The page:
jordo wrote:You may have read that last Tuesday there was a book launch held in conjunction with the Heritage Week celebrations up in Glasnevin Cemetery.
The book They Died at Pearse’s Side by Ray Bateson deals with the sixty or so Volunteers who died Easter Week 1916 or shortly after.
Ray left no stone unturned in his three year quest for exact information making comparisons between many different sources including BA records, newspaper accounts, eye witness statements and House of Commons debates etc., etc and bringing them all together in this fine book. It is really well worth a read and to give you a flavour of the ‘attitude’ which existed at the time here is a small extract.
An account taken from a letter dated 10th May 1916 from Gerard Fitzgibbon to William Hugh Blake:
…….. Three of their dispatch riders came pelting down on bicycles from Stephen’s Green, bringing dispatches to the Post Office, and we had twelve or fifteen men posted in windows and on the roof in front of the (Trinity) College They fired on the cyclist’s. Killed one, wounded another …………. The booty collected was three bicycles, five rifles, 400 rounds of ammunition & their dispatches, and of course the corpse. We planted him out later on to fertilise the Provost’s daffodils…….. The man who was killed was hit twice in the head, once in the lung from four shots fired ……. If they had not concentrated they would have bagged all three.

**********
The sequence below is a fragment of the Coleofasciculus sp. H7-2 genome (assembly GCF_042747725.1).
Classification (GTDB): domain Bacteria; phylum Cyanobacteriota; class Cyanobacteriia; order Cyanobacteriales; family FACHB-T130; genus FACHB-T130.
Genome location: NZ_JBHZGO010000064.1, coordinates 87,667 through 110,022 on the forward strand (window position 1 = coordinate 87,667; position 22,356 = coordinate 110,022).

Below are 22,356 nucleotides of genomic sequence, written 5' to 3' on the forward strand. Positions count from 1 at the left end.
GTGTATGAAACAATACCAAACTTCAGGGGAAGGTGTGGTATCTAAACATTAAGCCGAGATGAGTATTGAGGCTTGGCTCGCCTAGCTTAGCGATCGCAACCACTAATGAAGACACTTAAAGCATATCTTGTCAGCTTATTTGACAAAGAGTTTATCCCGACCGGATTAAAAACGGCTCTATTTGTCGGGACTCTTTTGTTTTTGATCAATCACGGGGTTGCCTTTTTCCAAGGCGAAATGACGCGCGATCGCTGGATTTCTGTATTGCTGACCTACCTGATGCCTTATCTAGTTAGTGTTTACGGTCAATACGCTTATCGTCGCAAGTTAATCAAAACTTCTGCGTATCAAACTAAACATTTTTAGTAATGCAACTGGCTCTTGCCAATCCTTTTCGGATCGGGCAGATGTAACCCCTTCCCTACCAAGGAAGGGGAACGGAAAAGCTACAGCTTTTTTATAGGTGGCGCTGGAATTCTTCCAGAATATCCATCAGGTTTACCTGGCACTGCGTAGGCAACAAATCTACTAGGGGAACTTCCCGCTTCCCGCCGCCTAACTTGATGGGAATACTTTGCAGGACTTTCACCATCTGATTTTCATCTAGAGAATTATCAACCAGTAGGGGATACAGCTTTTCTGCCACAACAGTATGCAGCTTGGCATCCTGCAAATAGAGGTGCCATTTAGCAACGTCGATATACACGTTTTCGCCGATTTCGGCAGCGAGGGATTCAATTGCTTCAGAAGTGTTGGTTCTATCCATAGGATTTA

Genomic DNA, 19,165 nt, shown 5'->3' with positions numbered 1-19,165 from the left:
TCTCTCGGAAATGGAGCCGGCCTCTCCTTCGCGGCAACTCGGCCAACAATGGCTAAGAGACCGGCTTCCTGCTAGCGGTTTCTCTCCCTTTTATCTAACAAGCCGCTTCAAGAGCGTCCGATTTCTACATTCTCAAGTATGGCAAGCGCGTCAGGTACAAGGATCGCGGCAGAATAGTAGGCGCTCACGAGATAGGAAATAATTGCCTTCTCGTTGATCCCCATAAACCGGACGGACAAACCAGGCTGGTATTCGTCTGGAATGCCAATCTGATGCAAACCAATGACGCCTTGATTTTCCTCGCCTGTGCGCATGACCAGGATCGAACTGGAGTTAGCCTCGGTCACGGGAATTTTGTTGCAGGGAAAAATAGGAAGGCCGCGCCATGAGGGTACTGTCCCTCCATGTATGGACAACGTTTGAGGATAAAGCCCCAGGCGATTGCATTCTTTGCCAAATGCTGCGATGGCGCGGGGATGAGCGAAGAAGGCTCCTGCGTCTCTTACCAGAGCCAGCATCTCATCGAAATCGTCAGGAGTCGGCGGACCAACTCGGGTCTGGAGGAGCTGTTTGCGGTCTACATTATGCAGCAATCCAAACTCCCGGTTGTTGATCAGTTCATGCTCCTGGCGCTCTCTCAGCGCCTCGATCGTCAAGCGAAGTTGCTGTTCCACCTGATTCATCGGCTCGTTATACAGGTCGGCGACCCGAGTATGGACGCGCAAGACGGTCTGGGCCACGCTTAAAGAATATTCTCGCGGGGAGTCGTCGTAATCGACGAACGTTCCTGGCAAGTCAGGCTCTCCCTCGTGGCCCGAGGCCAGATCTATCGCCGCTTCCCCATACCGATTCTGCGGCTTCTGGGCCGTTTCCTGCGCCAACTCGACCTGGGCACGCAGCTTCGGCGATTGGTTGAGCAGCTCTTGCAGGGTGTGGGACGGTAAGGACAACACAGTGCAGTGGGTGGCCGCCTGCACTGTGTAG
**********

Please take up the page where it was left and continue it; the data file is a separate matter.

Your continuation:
The lad who was killed, Gerald Keogh was 22 at the time of his death.
The City is a great place for meeting famous people, the week before the launch I was outside Arbour Hill Prison talking to Paddy O’Gorman and his little dog Snoop and who came along only our very own Farmboy After a long chat we parted company and Farmboy and myself visited the graves of the 1916 executed leaders and wondered whether this site was the original burial place. The book deals with this subject in great detail taken from the many accounts of the burials from witnesses.
Needless to say the British did not want the graves of the slain to become a shrine and access to the grave site was very limited, in fact the exact location was not revealed until 1918. Their puppets from 1922 on were not much better although a stained glass window was erected in the prison chapel in 1924 but an attempt to have the exact site officially recognised with a memorial was refused. It wasn’t until 1936 that a memorial was eventually erected and easier access was allowed to the general public.
The only Dun Laoghaire connection I have found so far concerns a lad named John Keely who was educated in CBS Eblana Avenue and taught Irish in the Glasthule Branch of the Gaelic League. His address at the time of his death is given at Main Street Rathfarnham but through the census I was able to trace him to 7.1 Castledawson Avenue Blackrock Co Dublin in the 1901 Census and at 1, Edmondstown Village Rathfarnham with his wife of two years in the 1911 census.
John lies buried in Z3 70N (North Section) Deansgrange Cemetery.
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